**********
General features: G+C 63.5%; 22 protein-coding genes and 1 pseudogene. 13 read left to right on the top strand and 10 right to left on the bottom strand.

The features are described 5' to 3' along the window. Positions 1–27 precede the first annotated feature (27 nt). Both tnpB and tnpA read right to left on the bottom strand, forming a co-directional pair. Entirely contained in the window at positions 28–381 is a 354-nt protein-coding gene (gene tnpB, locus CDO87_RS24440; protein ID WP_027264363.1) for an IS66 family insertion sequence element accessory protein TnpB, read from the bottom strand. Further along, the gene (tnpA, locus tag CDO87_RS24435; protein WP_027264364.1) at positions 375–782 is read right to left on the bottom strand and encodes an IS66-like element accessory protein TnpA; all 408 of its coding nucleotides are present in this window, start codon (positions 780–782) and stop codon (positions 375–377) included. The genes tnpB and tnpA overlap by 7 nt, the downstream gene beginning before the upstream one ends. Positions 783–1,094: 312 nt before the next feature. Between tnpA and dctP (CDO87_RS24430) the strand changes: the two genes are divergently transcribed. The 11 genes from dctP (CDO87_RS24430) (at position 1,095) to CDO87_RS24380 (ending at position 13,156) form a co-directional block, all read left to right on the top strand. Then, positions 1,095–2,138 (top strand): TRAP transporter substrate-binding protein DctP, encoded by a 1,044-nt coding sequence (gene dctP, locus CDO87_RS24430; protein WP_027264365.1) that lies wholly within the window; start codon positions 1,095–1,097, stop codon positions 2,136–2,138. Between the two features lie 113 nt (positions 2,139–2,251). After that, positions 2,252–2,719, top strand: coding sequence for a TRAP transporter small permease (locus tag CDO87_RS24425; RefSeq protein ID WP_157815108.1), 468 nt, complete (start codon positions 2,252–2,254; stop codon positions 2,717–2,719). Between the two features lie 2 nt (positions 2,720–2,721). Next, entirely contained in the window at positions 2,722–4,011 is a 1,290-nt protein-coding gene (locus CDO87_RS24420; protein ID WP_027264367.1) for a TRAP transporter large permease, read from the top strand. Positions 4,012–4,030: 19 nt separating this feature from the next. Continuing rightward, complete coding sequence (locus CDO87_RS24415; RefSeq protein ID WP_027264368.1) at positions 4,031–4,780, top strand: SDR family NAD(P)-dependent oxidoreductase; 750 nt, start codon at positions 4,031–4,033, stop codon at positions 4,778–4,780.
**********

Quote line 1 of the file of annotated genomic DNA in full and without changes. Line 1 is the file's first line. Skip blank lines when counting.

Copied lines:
General features: G+C 63.5%; 22 protein-coding genes and 1 pseudogene. 13 read left to right on the top strand and 10 right to left on the bottom strand.